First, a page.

Late last month, Climate Leadership Council President Ted Halstead and Exelon CEO Christopher Crane touted their carbon tax-dividend scheme, under which they promise “the vast majority of Americans will be economic winners.” The plan sounds too good to be true — ever-higher carbon taxes providing ever-greater economic benefits — because it is. In reality, such a tax would cripple the economy and set off trade wars with the rest of the world that would dwarf our current dispute with China. And to top it off, the proposal would have no measurable impact on global climate.
The CLC proposal starts with a $40 per ton tax on carbon dioxide emissions, increasing at least 5% above the rate of inflation annually. At current CO2 emissions levels, that’s about $200 billion per year. If inflation averaged just 2% per year, by 2025 the tax would increase to $56/ton. For gasoline, that would mean a tax of $0.55/gallon.
Except the tax would increase inflation rates because energy is used to produce virtually all goods and services. For example, the OPEC oil embargoes in the 1970s were a key contributor to the high inflation rates of that decade. Hence, the carbon tax would increase far faster than advertised, increasing the economic harm.
The plan sounds simple. But the Climate Action Rebate Act, which proposes this same tax-and-dividend scheme, illustrates the messy realities of such climate sausage-making.
Under CARA, 70% of the money raised would be returned to families making less than $130,000 per year. Those dividends would be treated as taxable income, so the benefits to families would be much less than advertised. The remaining 30% — around $60 billion based on a $40/ton tax — would be doled out to politically-favored constituents and used by the government to pay for administering the tax.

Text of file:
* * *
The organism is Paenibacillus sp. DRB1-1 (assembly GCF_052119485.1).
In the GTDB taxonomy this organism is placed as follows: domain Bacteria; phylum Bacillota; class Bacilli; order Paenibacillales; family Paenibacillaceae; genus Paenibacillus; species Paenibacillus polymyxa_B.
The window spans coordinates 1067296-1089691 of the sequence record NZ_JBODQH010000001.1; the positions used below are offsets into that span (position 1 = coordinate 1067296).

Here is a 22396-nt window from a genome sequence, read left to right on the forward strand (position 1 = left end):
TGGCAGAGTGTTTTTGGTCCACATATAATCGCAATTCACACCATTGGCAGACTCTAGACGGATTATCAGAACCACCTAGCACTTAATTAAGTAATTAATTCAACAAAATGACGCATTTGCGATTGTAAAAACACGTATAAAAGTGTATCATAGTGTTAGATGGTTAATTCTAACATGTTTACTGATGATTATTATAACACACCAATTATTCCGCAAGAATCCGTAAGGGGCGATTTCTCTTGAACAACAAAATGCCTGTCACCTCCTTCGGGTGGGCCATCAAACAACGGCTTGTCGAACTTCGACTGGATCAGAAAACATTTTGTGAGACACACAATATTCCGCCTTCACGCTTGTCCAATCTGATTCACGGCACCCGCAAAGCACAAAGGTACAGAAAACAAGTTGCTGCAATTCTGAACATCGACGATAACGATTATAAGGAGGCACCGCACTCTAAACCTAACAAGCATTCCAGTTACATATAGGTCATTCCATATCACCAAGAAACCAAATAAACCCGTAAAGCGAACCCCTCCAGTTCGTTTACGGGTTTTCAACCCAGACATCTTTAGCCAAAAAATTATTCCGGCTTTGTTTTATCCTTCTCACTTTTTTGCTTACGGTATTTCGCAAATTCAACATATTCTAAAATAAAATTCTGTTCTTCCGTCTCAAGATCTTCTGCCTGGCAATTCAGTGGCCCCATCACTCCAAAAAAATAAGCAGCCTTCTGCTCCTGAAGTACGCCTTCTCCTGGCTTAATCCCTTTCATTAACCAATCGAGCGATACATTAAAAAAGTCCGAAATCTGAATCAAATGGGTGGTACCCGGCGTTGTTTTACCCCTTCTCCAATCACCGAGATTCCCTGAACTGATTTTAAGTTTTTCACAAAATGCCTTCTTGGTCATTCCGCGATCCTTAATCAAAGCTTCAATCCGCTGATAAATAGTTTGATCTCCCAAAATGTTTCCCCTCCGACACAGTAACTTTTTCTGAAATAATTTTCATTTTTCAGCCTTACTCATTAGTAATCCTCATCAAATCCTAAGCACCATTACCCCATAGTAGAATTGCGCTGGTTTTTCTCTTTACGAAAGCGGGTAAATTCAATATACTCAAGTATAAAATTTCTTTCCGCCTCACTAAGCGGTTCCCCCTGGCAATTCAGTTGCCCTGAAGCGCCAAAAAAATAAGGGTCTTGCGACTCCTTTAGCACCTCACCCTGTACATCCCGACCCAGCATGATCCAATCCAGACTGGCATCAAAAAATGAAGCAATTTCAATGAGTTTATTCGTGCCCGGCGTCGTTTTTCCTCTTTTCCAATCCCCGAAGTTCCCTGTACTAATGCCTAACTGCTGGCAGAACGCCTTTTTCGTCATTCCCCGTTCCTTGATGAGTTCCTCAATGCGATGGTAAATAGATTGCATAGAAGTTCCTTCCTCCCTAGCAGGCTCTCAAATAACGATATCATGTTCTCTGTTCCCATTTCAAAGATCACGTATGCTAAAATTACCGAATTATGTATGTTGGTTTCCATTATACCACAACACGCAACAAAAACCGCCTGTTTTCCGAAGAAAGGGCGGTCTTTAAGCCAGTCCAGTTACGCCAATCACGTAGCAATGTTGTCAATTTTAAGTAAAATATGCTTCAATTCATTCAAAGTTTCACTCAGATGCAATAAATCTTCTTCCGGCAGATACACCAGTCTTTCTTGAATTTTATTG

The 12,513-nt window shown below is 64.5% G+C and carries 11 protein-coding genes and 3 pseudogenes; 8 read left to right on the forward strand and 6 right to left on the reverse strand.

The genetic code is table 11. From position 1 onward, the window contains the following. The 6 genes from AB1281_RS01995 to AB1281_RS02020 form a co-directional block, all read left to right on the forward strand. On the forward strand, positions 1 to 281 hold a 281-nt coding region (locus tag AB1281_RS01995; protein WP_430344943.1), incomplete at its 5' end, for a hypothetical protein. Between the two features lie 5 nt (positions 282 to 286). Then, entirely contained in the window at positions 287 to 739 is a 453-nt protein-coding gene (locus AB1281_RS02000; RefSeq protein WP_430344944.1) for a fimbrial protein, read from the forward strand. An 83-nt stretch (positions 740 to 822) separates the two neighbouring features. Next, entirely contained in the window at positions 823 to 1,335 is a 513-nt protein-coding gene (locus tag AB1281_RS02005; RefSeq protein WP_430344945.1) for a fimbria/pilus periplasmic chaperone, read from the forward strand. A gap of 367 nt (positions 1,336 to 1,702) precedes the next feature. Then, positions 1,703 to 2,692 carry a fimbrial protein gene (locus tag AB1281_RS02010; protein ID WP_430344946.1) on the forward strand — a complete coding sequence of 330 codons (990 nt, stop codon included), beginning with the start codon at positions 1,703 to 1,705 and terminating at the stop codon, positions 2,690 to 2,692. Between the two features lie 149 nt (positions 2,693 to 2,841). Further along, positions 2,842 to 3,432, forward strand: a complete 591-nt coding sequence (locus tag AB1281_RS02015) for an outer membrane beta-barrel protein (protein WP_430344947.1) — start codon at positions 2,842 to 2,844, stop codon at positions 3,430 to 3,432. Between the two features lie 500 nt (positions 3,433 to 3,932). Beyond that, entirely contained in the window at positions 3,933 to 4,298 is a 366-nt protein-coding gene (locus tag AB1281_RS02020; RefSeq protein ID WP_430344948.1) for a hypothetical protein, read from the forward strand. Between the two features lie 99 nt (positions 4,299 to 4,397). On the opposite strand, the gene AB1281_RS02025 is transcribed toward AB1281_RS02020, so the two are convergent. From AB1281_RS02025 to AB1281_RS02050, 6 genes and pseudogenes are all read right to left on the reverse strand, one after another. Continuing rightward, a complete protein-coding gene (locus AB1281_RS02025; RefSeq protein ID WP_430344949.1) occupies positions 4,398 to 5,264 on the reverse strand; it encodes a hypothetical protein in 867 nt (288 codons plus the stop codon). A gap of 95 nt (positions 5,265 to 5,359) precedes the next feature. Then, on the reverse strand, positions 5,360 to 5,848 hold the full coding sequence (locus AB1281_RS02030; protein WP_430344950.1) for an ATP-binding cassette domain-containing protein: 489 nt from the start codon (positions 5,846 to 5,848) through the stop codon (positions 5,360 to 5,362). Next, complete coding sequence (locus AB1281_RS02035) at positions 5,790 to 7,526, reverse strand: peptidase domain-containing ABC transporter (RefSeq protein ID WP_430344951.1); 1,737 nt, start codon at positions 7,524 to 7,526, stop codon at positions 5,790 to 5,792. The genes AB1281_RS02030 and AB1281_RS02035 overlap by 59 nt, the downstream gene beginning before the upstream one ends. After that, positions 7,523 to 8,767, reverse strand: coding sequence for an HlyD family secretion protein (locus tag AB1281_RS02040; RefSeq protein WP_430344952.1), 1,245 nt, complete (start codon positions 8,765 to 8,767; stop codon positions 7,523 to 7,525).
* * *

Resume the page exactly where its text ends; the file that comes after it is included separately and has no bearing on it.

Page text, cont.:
Businesses would not be eligible to receive any rebates. Their costs would rise and be passed on to consumers. This would damage American businesses’ global competitiveness by increasing the costs of exports.
To combat that damage to competitiveness, both CARA and the Climate Leadership Council promise a system of “border adjustments” for the carbon content of imports and exports. In other words, CARA would levy tariffs on imports and subsidize exports of “carbon-intensive” products. They argue these tariffs and subsidies would “enhance the competitiveness of American firms that are more energy efficient than their foreign competitors … and encourage other top emitters — such as China and India — to adopt carbon pricing of their own.
This is wishful thinking.
First, determining the carbon content of imported goods will be complex and controversial. For example, what is the carbon content of your smartphone? Most smartphones are manufactured overseas, but use components sourced from many different countries. Similarly, cars and trucks assembled here rely on thousands of parts from overseas. And many goods are shipped from one foreign country to another before being imported into the United States.
Keeping track of these transactions and assigning an accurate carbon value to every single component will be impossible, not least because the mix of energy resources used can change from day-to-day. For example, the electricity used to manufacture steel today may have a very different mix than the electricity used yesterday.